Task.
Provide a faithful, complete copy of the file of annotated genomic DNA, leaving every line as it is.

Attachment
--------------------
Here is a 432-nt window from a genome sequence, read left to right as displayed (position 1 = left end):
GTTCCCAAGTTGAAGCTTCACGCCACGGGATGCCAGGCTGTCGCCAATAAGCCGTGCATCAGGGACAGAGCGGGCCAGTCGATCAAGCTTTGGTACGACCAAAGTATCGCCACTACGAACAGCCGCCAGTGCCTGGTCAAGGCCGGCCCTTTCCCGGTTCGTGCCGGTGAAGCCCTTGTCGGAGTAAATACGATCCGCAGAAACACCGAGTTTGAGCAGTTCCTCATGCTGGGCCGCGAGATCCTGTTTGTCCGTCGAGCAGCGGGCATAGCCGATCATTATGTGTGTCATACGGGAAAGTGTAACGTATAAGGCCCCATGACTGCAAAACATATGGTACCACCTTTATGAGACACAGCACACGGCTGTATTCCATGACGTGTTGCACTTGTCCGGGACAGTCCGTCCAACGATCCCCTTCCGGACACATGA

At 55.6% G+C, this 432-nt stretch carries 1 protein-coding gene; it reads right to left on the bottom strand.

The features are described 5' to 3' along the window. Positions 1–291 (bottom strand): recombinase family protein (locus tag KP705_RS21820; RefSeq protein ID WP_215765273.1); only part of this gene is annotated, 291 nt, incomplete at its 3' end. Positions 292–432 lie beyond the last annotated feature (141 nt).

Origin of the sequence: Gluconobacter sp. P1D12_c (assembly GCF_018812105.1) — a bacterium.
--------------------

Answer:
Here is a 432-nt window from a genome sequence, read left to right as displayed (position 1 = left end):
GTTCCCAAGTTGAAGCTTCACGCCACGGGATGCCAGGCTGTCGCCAATAAGCCGTGCATCAGGGACAGAGCGGGCCAGTCGATCAAGCTTTGGTACGACCAAAGTATCGCCACTACGAACAGCCGCCAGTGCCTGGTCAAGGCCGGCCCTTTCCCGGTTCGTGCCGGTGAAGCCCTTGTCGGAGTAAATACGATCCGCAGAAACACCGAGTTTGAGCAGTTCCTCATGCTGGGCCGCGAGATCCTGTTTGTCCGTCGAGCAGCGGGCATAGCCGATCATTATGTGTGTCATACGGGAAAGTGTAACGTATAAGGCCCCATGACTGCAAAACATATGGTACCACCTTTATGAGACACAGCACACGGCTGTATTCCATGACGTGTTGCACTTGTCCGGGACAGTCCGTCCAACGATCCCCTTCCGGACACATGA

At 55.6% G+C, this 432-nt stretch carries 1 protein-coding gene; it reads right to left on the bottom strand.

The features are described 5' to 3' along the window. Positions 1–291 (bottom strand): recombinase family protein (locus tag KP705_RS21820; RefSeq protein ID WP_215765273.1); only part of this gene is annotated, 291 nt, incomplete at its 3' end. Positions 292–432 lie beyond the last annotated feature (141 nt).

Origin of the sequence: Gluconobacter sp. P1D12_c (assembly GCF_018812105.1) — a bacterium.